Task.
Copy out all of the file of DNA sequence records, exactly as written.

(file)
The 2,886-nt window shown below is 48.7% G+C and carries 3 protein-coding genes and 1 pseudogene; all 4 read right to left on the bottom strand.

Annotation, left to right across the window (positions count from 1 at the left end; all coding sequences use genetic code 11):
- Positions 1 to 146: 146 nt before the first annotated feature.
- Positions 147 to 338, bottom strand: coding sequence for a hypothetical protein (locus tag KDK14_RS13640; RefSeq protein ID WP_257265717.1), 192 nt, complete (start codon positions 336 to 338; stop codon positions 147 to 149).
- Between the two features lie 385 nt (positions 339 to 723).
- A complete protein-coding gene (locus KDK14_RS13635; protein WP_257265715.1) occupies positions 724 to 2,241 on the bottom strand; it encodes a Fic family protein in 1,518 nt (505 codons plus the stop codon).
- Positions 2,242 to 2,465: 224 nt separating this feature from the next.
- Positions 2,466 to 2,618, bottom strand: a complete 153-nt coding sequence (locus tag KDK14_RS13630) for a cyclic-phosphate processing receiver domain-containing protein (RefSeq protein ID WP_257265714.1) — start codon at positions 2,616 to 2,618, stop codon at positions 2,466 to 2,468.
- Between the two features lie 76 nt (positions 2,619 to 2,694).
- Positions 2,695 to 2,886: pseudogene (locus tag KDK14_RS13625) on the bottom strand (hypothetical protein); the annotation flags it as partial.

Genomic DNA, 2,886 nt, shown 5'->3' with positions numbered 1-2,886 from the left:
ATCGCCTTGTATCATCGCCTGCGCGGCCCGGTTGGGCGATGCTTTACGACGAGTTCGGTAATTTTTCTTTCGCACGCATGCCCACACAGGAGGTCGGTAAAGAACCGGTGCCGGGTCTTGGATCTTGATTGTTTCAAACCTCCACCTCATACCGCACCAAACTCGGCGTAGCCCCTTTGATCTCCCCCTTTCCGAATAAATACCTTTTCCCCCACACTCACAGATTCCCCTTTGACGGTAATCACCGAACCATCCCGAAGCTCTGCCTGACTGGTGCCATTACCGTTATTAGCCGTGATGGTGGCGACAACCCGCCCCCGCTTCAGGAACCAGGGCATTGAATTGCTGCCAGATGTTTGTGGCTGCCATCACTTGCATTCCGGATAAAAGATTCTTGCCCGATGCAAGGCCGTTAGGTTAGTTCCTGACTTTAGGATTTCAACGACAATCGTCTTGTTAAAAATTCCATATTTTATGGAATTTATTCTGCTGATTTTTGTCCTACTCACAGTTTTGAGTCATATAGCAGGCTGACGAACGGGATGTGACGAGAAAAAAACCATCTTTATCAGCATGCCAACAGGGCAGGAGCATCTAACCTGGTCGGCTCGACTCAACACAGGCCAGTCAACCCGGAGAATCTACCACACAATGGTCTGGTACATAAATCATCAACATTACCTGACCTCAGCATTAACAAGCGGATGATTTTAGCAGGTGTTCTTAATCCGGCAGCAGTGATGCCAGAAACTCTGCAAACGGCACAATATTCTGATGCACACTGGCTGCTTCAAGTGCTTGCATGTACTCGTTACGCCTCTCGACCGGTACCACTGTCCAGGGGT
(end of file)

The 2,886-nt window shown below is 48.7% G+C and carries 3 protein-coding genes and 1 pseudogene; all 4 read right to left on the bottom strand.

Annotation, left to right across the window (positions count from 1 at the left end; all coding sequences use genetic code 11):
- Positions 1 to 146: 146 nt before the first annotated feature.
- Positions 147 to 338, bottom strand: coding sequence for a hypothetical protein (locus tag KDK14_RS13640; RefSeq protein ID WP_257265717.1), 192 nt, complete (start codon positions 336 to 338; stop codon positions 147 to 149).
- Between the two features lie 385 nt (positions 339 to 723).
- A complete protein-coding gene (locus KDK14_RS13635; protein WP_257265715.1) occupies positions 724 to 2,241 on the bottom strand; it encodes a Fic family protein in 1,518 nt (505 codons plus the stop codon).
- Positions 2,242 to 2,465: 224 nt separating this feature from the next.
- Positions 2,466 to 2,618, bottom strand: a complete 153-nt coding sequence (locus tag KDK14_RS13630) for a cyclic-phosphate processing receiver domain-containing protein (RefSeq protein ID WP_257265714.1) — start codon at positions 2,616 to 2,618, stop codon at positions 2,466 to 2,468.
- Between the two features lie 76 nt (positions 2,619 to 2,694).
- Positions 2,695 to 2,886: pseudogene (locus tag KDK14_RS13625) on the bottom strand (hypothetical protein); the annotation flags it as partial.

Genomic DNA, 2,886 nt, shown 5'->3' with positions numbered 1-2,886 from the left:
ATCGCCTTGTATCATCGCCTGCGCGGCCCGGTTGGGCGATGCTTTACGACGAGTTCGGTAATTTTTCTTTCGCACGCATGCCCACACAGGAGGTCGGTAAAGAACCGGTGCCGGGTCTTGGATCTTGATTGTTTCAAACCTCCACCTCATACCGCACCAAACTCGGCGTAGCCCCTTTGATCTCCCCCTTTCCGAATAAATACCTTTTCCCCCACACTCACAGATTCCCCTTTGACGGTAATCACCGAACCATCCCGAAGCTCTGCCTGACTGGTGCCATTACCGTTATTAGCCGTGATGGTGGCGACAACCCGCCCCCGCTTCAGGAACCAGGGCATTGAATTGCTGCCAGATGTTTGTGGCTGCCATCACTTGCATTCCGGATAAAAGATTCTTGCCCGATGCAAGGCCGTTAGGTTAGTTCCTGACTTTAGGATTTCAACGACAATCGTCTTGTTAAAAATTCCATATTTTATGGAATTTATTCTGCTGATTTTTGTCCTACTCACAGTTTTGAGTCATATAGCAGGCTGACGAACGGGATGTGACGAGAAAAAAACCATCTTTATCAGCATGCCAACAGGGCAGGAGCATCTAACCTGGTCGGCTCGACTCAACACAGGCCAGTCAACCCGGAGAATCTACCACACAATGGTCTGGTACATAAATCATCAACATTACCTGACCTCAGCATTAACAAGCGGATGATTTTAGCAGGTGTTCTTAATCCGGCAGCAGTGATGCCAGAAACTCTGCAAACGGCACAATATTCTGATGCACACTGGCTGCTTCAAGTGCTTGCATGTACTCGTTACGCCTCTCGACCGGTACCACTGTCCAGGGGT